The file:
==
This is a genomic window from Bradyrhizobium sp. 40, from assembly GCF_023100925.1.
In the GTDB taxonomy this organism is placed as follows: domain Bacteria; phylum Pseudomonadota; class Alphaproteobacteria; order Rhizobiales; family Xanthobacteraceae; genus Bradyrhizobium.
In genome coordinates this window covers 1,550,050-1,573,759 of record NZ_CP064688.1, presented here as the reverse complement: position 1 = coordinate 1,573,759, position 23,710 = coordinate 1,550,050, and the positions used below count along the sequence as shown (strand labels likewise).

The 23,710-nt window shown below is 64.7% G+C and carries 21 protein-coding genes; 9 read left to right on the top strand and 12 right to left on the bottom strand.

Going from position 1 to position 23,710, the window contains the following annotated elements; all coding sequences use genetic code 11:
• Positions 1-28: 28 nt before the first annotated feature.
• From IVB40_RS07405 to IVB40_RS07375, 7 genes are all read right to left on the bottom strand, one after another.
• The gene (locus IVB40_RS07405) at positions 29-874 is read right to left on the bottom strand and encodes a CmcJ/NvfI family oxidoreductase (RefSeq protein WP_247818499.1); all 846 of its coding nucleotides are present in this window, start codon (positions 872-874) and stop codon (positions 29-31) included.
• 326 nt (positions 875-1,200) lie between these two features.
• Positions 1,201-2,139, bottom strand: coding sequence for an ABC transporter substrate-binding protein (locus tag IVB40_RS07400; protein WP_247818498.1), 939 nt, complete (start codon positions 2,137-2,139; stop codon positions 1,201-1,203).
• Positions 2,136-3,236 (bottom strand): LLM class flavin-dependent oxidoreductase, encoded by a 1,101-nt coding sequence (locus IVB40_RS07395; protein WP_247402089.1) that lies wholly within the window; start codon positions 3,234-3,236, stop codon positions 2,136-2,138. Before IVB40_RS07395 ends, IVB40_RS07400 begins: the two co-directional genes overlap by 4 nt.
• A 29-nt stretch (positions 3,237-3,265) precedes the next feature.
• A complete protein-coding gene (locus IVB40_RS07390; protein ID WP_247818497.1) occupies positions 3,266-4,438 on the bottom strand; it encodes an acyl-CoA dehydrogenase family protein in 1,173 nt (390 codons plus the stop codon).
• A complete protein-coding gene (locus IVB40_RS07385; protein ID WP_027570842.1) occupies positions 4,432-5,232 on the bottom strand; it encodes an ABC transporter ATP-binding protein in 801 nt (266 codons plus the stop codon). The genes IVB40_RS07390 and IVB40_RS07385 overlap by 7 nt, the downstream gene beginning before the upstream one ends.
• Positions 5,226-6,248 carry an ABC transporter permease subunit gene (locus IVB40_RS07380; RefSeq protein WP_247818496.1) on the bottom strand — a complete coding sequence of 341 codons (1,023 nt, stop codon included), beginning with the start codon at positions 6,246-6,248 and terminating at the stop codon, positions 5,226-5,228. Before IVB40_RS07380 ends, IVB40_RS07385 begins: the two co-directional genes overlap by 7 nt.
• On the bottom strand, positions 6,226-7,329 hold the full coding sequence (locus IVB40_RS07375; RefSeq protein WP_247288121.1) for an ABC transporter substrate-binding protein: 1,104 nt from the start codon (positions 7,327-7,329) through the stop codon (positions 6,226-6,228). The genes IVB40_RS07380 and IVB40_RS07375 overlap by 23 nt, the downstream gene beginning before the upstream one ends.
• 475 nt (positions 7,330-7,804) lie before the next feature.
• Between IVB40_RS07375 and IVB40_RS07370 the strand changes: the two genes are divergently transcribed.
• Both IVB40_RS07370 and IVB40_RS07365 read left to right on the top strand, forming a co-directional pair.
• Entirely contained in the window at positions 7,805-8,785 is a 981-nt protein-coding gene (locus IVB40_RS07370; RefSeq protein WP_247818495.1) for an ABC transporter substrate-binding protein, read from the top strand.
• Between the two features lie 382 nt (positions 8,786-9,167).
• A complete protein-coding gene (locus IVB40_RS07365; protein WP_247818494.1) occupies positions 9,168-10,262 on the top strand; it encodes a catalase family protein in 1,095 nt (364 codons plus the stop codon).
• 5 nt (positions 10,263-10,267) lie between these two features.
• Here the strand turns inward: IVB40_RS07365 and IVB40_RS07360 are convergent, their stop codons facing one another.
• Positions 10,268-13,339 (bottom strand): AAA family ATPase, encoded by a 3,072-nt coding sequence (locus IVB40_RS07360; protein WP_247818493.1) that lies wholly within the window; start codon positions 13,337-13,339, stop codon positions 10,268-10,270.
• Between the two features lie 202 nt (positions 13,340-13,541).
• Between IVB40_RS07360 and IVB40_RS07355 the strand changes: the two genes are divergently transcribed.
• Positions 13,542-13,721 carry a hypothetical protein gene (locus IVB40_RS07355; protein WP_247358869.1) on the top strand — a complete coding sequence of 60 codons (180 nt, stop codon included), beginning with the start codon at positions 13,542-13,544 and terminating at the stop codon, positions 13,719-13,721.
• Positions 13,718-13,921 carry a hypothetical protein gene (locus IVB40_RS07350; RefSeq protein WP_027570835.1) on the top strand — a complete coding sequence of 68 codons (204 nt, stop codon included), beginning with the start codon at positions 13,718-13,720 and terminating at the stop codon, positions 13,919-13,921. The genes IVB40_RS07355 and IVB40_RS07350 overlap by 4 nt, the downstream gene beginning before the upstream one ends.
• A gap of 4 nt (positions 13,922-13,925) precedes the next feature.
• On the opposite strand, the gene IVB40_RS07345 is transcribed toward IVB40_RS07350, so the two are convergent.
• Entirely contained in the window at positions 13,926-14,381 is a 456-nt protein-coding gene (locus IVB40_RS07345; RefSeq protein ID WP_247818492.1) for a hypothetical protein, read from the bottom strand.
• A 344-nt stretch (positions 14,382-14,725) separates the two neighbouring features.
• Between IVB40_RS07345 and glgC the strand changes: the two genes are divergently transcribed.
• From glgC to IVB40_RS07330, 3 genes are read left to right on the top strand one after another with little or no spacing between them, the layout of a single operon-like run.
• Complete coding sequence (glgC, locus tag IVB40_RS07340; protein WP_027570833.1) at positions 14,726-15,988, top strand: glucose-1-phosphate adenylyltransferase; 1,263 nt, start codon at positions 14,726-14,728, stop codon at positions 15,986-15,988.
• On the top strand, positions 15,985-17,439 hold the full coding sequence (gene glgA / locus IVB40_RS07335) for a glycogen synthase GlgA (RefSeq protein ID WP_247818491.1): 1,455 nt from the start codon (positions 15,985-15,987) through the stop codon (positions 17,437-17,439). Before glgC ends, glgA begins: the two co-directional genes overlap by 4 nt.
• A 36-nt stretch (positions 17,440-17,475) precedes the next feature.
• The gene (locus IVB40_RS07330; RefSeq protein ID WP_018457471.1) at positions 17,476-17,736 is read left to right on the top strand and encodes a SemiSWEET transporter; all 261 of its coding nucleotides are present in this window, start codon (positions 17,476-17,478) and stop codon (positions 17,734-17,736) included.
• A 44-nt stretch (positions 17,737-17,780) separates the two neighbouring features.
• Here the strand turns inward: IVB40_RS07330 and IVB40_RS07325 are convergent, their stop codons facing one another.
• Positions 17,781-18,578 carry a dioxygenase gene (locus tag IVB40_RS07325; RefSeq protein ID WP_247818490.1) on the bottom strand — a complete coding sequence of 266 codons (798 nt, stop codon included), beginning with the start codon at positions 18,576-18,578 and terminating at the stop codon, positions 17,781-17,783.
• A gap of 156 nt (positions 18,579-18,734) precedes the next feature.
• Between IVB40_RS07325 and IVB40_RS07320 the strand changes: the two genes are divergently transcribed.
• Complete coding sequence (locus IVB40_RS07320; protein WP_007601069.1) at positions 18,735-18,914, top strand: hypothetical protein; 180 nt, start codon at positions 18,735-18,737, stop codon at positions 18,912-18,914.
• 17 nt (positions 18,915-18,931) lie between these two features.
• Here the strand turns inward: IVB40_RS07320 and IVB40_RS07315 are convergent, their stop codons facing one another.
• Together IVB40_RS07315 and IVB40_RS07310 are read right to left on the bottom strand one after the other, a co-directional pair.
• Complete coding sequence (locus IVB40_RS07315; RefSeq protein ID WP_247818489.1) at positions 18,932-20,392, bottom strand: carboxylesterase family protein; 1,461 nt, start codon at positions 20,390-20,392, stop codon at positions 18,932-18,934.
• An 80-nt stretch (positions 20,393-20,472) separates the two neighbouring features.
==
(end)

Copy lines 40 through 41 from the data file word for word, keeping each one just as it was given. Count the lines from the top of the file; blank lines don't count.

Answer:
• A 44-nt stretch (positions 17,737-17,780) separates the two neighbouring features.
• Here the strand turns inward: IVB40_RS07330 and IVB40_RS07325 are convergent, their stop codons facing one another.